Moving into a new apartment comes with a lot of paperwork: the lease, proof of income and identification, tax returns. What if, when your landlord hands over all those documents, they also included a voter registration form, so you can make sure you’re registered to vote at your new address?
Across the country, housing providers are working with their tenants to register them to vote as part of the Housing Providers Council, an initiative from the National Low Income Housing Coalition. Renters are historically less likely to vote than homeowners, and low income renters even more so. About 60% of homeowners voted in 2018, while only 40% of renters did; 85% of people with earnings over $100,000 were registered to vote in 2016 (74% of whom voted), while just 60% of people with incomes below $20,000 were registered, and only 38% of them voted.
Landlords and housing providers are in a unique position to address this disparity. “What we’ve been really focusing on . . . is every time we sign a new lease with someone, also saying to them, ‘Have you registered to vote?'” says Jonathan Rose, president of real estate development and property management firm Jonathan Rose Companies and a member of the council, speaking at a recent webinar hosted by NLIHC. “They’re sitting there filling out lots of papers anyway, and it’s a time in which they have a new address and might need to update their voter information.”
When moving to a new apartment, renters call fall off of voter registration lists, says Diane Yentel, president and CEO of NLIHC, at the webinar. And because of housing instability issues, renters change their address more frequently than homeowners. During the COVID-19 pandemic, registration obstacles are even higher. If someone doesn’t have internet at home, libraries and other places they would normally go to register online, or in person, might still be closed. All these barriers can also make it difficult for people to get information on mail-in voting right now. “Having a housing property with informed management that can assist residents is proven to not only be a help to getting them registered to vote, but informing them on how to vote,” Rose says.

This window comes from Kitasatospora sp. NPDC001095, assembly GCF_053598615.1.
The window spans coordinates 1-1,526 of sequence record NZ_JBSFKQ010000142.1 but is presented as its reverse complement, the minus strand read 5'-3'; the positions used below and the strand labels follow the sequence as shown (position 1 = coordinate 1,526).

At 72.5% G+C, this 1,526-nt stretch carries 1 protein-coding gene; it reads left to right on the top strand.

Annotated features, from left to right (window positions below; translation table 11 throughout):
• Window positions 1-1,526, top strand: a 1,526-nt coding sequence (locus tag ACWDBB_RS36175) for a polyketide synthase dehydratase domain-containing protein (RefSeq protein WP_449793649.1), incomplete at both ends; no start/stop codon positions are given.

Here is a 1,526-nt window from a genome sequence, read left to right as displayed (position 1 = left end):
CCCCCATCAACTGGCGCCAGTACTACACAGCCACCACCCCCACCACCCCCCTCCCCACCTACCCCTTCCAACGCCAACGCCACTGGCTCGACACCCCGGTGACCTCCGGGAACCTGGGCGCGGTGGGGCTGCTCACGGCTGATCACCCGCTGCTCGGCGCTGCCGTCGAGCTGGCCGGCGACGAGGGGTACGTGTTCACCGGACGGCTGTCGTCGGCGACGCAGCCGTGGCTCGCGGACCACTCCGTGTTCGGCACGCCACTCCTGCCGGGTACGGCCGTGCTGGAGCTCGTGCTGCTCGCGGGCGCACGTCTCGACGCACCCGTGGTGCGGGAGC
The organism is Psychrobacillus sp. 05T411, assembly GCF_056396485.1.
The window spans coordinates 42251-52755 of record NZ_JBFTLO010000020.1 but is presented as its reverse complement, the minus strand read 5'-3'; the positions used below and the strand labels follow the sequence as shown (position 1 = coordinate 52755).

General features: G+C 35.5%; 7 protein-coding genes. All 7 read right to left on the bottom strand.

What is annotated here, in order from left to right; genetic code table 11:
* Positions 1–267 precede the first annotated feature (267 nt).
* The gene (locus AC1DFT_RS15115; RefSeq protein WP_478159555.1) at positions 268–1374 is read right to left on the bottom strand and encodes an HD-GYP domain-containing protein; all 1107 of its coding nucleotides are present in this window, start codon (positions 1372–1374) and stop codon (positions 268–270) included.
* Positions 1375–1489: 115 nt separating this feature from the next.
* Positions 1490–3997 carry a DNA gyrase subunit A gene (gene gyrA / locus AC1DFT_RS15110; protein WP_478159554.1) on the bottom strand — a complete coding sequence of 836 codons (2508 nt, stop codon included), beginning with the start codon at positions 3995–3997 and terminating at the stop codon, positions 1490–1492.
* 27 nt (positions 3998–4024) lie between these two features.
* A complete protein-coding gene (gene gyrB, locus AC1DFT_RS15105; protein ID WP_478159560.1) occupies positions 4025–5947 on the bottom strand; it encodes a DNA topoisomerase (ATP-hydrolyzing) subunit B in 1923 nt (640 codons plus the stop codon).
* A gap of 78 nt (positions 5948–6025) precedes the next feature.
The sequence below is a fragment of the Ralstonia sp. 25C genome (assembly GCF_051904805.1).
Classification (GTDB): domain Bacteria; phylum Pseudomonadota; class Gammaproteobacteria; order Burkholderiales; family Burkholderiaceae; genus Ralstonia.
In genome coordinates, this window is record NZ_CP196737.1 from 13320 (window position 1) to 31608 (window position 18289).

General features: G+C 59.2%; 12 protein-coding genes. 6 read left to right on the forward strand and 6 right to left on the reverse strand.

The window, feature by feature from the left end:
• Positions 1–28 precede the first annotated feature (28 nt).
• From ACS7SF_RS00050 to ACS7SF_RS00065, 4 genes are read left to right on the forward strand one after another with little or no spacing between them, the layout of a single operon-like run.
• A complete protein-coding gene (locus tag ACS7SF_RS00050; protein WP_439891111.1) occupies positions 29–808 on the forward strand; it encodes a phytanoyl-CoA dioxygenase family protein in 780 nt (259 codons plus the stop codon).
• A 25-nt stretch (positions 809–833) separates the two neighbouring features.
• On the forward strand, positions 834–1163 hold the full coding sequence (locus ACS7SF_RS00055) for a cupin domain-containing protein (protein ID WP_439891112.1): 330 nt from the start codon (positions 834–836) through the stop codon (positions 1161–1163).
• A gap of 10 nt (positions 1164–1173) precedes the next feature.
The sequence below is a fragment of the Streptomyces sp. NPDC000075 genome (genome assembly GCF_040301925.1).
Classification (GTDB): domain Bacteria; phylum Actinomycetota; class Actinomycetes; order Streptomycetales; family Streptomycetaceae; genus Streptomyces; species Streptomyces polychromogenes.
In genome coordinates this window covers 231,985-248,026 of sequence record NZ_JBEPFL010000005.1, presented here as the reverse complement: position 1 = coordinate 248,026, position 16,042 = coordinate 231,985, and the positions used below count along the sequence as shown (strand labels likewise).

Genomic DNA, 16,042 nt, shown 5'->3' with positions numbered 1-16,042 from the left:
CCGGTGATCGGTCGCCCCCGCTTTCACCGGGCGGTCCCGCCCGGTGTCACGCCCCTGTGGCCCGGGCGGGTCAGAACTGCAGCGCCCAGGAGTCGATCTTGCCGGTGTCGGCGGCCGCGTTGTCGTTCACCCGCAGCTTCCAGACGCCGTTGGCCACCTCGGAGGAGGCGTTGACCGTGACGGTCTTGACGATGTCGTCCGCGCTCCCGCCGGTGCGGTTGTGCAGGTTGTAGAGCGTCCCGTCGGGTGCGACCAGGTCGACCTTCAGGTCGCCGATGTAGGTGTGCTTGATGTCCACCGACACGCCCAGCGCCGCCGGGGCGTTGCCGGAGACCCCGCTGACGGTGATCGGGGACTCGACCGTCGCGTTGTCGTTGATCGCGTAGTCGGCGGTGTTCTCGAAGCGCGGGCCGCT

The council is part of NLIHC’s Our Homes Our Votes 2020 campaign, an effort to increase low-income voter participation. For NLIHC, this participation is crucial to getting affordable housing legislation on the table, because when renters are less likely to vote, politicians don’t focus on their needs. “What will it take to get policymakers to prioritize the needs of low income renters?” Yentel says. “When we look at who regularly votes and who doesn’t, it becomes very clear what it will take.”
Some municipalities have moved to require landlords to provide their new tenants with voter registration forms. The Seattle City Council passed an ordinance in 2017 that added voter-registration information to the information packets on housing laws that landlords were already required to give tenants. It’s difficult to parse out how that ordinance has affected registration numbers, but a spokesperson for the King County Department of Elections says “that anything that helps put materials into the hands of potential voters certainly helps increase access to our elections.”
But other cities have run into legal barriers: New York City tried to pass that requirement in 2017 and faced opposition from the Real Estate Board of New York, who argued it would “task owners with yet another responsibility well outside their mandate.” After Minneapolis and St. Paul passed similar ordinances in 2016, a federal judge overturned them in March 2020, ruling that they violated landlords’ First Amendment rights by “forcing them to convey the cities’ messages.”
Rose doesn’t understand why a landlord would not want to empower their tenants to vote, but he and other likeminded property managers are doing it voluntarily. More than 40 management and property companies, who operate more than 500,000 units, have signed on to the Housing Providers Council.
But voluntary commitments can only take you so far, says Joey Lindstrom, director of field organizing at NLIHC. The coalition is working to get legislators to add federal housing to National Voter Registration Act of 1993, also known as the “motor voter law,” which requires states to offer voter registration opportunities when someone renews their driver’s license or applies for public assistance. “The idea is that the legislation will allow anyone moving into federally subsidized housing to check a box indicating that they would like to be registered to vote at that address,” he says.
NLIHC has some hope that that legislation could happen soon, but in the meantime local ordinances could still be helpful, he adds. They could encourage landlords to provide voter registration forms to tenants, and let them know that doing so wouldn’t affect their tax status or make them seem partisan. That’s one thing NLIHC tries to stress with its Our Homes Our Votes campaign: that empowering renters to participate in democracy is a nonpartisan issue.